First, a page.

BWW Reviews: THE GENE POOL at Annex Theatre
In these ever changing days of what it is to be a family, we are seeing more and more portrayals in entertainment of same sex couples raising children. Such is the case with the latest endeavor from fledgling theater company Arouet with Christi Stewart-Brown's "The Gene Pool". And while the play itself doesn't really have anything groundbreaking or even new to say about families, same sex or otherwise, the production here infuses it with an engaging pace and contains some truly natural and honest performances.
The story is simple. Lesbian couple Mira and Claire Gray (Amelia Meckler and Colleen Carey) are doing their best to raise their nearly 18 year old son Peter (Kyle Johnson). Peter has some of the average worries of a teenage boy. When will he lose his virginity? Will his Moms let him get that motorcycle he has his eye on? And most importantly, will they embarrass him in front of his new girlfriend, Paige (Zandi Carlson)? But when questions start to arise about Peter's Dad, the sperm donor Harold (Bruce Erickson), not to mention some issues of fidelity, this average family is thrown into a tailspin.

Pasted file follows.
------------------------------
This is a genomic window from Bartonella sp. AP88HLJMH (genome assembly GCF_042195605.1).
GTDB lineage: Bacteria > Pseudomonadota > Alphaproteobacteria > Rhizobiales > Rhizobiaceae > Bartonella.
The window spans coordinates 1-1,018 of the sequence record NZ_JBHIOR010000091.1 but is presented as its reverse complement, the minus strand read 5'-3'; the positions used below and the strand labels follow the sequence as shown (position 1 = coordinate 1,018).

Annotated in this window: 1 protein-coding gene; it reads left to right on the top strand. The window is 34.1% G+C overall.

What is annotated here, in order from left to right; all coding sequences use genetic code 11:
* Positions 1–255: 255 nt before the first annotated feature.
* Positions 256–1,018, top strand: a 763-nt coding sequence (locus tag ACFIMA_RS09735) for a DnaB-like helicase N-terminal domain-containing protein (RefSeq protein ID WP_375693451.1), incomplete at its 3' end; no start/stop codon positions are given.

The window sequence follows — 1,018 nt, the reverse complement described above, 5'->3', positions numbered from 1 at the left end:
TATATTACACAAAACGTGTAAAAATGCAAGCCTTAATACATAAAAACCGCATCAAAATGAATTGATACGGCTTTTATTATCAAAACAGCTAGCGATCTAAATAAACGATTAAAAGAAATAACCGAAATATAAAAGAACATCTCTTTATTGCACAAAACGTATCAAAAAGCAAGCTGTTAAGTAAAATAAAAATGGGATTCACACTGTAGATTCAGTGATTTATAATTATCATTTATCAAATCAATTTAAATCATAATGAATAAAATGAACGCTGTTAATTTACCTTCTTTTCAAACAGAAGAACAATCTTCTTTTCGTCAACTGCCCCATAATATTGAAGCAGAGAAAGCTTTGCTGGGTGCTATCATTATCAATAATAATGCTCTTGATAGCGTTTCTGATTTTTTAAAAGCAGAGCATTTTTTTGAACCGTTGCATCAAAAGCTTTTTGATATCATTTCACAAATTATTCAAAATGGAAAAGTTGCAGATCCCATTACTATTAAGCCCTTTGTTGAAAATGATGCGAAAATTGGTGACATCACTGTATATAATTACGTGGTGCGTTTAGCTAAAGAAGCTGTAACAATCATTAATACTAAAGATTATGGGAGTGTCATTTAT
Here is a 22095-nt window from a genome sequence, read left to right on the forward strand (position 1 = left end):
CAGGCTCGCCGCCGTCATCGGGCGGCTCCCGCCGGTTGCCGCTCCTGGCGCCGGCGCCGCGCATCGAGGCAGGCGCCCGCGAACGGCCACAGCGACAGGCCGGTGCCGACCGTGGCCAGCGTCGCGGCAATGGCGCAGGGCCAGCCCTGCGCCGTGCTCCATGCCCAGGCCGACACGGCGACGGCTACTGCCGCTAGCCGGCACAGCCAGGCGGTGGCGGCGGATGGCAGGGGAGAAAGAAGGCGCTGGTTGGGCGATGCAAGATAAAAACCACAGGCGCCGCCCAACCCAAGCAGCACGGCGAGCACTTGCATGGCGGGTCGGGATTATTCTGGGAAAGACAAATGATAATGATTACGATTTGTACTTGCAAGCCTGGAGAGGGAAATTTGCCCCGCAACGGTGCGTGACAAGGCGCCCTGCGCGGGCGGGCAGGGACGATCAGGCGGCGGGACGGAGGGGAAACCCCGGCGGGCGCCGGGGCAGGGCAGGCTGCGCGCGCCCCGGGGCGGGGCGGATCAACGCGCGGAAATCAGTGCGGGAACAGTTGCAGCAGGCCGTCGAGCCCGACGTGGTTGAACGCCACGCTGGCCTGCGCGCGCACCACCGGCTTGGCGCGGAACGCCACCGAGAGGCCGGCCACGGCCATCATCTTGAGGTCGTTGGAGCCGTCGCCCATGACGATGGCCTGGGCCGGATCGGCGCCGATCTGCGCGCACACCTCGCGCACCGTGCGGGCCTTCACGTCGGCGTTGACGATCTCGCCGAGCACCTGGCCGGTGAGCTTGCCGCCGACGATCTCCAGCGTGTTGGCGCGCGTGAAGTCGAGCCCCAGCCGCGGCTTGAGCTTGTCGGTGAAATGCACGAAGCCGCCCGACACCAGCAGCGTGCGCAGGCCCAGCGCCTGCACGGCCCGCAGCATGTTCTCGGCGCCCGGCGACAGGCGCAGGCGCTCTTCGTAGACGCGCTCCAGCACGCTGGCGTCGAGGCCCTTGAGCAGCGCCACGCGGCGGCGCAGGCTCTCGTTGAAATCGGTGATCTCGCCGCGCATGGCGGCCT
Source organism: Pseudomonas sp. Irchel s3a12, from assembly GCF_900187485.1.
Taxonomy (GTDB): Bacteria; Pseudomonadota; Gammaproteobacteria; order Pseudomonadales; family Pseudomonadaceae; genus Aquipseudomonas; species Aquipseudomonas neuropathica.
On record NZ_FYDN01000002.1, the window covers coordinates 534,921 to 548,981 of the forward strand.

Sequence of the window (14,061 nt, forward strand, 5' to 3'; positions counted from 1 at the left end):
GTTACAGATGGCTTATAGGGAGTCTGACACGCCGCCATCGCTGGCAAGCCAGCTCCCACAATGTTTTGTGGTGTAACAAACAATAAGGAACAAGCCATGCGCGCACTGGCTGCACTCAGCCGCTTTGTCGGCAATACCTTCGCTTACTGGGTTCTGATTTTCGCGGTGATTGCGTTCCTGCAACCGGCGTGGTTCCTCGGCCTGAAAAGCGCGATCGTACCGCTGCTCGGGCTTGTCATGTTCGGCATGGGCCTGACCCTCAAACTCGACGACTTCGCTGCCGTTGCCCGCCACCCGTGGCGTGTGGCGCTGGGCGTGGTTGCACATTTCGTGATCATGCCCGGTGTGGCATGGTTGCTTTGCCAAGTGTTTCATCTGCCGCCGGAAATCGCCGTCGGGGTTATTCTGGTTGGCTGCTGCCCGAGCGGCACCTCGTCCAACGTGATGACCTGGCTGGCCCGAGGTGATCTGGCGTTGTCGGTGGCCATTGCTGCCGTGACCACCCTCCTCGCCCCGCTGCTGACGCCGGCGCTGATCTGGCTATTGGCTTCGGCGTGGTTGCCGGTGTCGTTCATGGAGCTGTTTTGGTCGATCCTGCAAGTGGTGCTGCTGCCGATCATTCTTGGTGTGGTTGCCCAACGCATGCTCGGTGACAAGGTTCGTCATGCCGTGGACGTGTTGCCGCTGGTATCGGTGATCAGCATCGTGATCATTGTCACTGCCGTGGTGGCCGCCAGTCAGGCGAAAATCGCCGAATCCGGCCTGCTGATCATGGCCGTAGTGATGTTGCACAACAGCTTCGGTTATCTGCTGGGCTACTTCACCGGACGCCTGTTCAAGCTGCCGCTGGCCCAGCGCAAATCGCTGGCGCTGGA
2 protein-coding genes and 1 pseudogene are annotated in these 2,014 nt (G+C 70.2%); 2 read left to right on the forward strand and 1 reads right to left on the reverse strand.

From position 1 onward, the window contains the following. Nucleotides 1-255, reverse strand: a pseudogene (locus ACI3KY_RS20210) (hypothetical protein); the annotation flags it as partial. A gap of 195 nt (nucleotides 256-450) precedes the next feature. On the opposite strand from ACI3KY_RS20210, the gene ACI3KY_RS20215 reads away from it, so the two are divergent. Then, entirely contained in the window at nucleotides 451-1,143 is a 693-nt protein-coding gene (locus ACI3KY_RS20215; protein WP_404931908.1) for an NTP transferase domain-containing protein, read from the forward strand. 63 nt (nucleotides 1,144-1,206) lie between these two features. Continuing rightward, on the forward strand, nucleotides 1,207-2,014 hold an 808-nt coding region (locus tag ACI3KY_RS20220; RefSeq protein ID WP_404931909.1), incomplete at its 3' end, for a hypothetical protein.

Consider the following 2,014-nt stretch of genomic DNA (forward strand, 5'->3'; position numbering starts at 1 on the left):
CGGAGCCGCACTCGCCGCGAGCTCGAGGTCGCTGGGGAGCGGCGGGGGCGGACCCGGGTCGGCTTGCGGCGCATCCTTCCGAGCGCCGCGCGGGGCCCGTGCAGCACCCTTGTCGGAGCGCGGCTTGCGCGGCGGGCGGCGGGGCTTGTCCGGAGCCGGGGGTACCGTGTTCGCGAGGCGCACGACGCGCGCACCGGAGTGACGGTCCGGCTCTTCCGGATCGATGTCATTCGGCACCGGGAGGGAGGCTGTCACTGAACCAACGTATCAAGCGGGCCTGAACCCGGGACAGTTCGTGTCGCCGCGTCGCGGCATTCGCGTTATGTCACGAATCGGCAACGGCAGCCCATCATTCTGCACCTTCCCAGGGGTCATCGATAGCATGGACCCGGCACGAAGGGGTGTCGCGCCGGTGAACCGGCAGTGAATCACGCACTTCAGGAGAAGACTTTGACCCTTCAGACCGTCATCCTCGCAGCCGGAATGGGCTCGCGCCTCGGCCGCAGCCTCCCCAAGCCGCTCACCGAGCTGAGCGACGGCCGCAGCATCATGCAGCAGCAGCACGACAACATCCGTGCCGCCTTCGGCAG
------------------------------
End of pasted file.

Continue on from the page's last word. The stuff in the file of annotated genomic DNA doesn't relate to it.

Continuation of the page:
Like I said, nothing earth shattering here. It's a story we've heard a million times before even in some main stream movies like the recent "The Kids are Alright". But it wasn't the play choice or story that impressed me with this production it was what they did with it. Director Roy Arauz has taken these characters and made sure they were not stereotypes or caricatures but that they simply showed a family you could see anywhere. And his direction and pacing made this commonplace situation engaging and alive.
Carlson and Erickson have little to do in the show as they are not in it that much but still manage to make their characters quite fun. The lion's share of the show goes to the trio playing the family and each of them takes their characters and makes them shine. Meckler is delightful as the bubbly house wife trying to make sure her family is happy and attended to. But beyond that she manages some wonderful moments of angst and betrayal when secrets come out. Johnson is endearing as the well raised teen just trying to cope with having the "cool" parents. And I was quite impressed with Carey as the stoic Claire. All of the performances came across as quite real but Carey seemed to take her character to a place of incredible subtle honesty. She reminded me of one of my favorite actresses, Cate Blanchett and not just physically but in her ability to effortlessly disappear into a role.
So while Arouet's examination of a family with same sex parents may not have provoked any epiphanies, the performances are well worth the trip. But maybe that was the point of the production. Families, are families, it's what you do with them that matters.
Photo credit: Michael Brunk